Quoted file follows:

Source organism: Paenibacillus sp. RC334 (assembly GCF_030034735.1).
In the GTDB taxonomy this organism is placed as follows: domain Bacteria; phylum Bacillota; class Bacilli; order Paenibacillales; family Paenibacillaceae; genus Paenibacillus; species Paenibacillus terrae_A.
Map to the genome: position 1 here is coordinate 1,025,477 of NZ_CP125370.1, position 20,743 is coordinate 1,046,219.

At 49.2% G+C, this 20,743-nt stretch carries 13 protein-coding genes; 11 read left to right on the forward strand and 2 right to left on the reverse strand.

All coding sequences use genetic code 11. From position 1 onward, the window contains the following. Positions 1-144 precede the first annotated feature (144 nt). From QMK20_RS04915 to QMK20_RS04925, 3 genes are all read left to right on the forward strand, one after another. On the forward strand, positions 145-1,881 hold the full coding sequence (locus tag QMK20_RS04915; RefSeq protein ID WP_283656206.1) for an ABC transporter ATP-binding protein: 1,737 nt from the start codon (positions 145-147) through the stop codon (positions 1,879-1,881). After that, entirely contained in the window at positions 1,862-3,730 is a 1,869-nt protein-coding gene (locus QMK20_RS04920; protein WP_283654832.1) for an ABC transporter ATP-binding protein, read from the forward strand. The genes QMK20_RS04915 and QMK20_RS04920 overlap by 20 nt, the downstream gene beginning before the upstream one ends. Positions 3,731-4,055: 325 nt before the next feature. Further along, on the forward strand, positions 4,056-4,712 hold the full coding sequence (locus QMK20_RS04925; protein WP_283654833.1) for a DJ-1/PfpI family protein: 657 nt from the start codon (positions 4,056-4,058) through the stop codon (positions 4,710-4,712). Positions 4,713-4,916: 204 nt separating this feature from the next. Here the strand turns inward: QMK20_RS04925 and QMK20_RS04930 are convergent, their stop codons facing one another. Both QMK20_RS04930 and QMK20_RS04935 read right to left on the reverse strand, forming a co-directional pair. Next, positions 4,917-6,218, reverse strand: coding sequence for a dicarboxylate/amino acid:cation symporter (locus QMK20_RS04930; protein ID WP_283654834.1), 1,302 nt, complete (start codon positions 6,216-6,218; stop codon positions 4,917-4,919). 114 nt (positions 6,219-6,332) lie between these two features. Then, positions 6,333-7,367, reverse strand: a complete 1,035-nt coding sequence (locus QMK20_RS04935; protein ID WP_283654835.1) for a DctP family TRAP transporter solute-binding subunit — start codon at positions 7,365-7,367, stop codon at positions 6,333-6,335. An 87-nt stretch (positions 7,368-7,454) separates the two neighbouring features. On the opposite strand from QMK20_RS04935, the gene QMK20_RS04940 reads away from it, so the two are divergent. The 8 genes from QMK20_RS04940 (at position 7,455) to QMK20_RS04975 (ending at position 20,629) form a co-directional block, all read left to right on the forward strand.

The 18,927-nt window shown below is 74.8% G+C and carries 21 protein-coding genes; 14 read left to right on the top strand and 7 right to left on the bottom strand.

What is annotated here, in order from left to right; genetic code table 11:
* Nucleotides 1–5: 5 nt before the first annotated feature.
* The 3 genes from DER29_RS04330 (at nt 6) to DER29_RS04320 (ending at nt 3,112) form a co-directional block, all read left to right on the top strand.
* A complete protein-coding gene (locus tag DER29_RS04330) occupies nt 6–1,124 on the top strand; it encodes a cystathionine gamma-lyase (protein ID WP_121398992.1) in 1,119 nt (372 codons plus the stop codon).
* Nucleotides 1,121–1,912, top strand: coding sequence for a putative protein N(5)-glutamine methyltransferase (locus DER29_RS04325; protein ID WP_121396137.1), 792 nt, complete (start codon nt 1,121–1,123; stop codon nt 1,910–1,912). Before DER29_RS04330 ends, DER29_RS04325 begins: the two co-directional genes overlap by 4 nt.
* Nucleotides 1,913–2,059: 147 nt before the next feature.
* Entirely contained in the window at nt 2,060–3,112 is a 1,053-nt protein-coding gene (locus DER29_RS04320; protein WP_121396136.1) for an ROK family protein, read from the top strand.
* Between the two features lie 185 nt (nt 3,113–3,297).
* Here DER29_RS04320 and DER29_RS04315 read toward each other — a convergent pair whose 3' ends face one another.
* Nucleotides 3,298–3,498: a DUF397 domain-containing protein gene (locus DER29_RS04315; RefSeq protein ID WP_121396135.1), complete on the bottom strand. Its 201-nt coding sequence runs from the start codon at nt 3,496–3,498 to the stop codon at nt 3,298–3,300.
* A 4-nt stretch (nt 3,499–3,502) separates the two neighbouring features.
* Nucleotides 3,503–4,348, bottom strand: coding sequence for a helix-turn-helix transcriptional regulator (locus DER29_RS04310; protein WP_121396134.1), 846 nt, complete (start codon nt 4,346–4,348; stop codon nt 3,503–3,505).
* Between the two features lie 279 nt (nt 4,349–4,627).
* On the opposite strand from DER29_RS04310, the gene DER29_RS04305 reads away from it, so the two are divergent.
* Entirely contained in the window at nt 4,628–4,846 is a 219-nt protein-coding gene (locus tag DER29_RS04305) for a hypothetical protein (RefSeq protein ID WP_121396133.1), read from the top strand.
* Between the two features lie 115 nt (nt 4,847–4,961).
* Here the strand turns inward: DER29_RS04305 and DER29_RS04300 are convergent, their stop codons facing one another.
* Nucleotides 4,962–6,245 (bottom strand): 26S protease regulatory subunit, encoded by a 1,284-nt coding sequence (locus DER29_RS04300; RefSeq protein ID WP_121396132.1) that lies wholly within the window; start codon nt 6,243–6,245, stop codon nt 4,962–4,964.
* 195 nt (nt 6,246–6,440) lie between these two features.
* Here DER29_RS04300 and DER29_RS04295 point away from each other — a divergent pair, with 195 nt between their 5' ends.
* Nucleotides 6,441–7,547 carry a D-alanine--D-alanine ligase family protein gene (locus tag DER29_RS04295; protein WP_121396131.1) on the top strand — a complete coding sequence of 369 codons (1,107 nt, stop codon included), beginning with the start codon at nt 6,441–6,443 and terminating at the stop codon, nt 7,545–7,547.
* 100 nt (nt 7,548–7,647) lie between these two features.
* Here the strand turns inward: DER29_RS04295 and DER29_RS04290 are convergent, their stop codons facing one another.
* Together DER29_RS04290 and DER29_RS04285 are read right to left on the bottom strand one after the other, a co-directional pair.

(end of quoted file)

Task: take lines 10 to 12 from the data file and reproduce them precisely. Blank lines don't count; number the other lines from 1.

* A complete protein-coding gene (locus tag DER29_RS04330) occupies nt 6–1,124 on the top strand; it encodes a cystathionine gamma-lyase (protein ID WP_121398992.1) in 1,119 nt (372 codons plus the stop codon).
* Nucleotides 1,121–1,912, top strand: coding sequence for a putative protein N(5)-glutamine methyltransferase (locus DER29_RS04325; protein ID WP_121396137.1), 792 nt, complete (start codon nt 1,121–1,123; stop codon nt 1,910–1,912). Before DER29_RS04330 ends, DER29_RS04325 begins: the two co-directional genes overlap by 4 nt.
* Nucleotides 1,913–2,059: 147 nt before the next feature.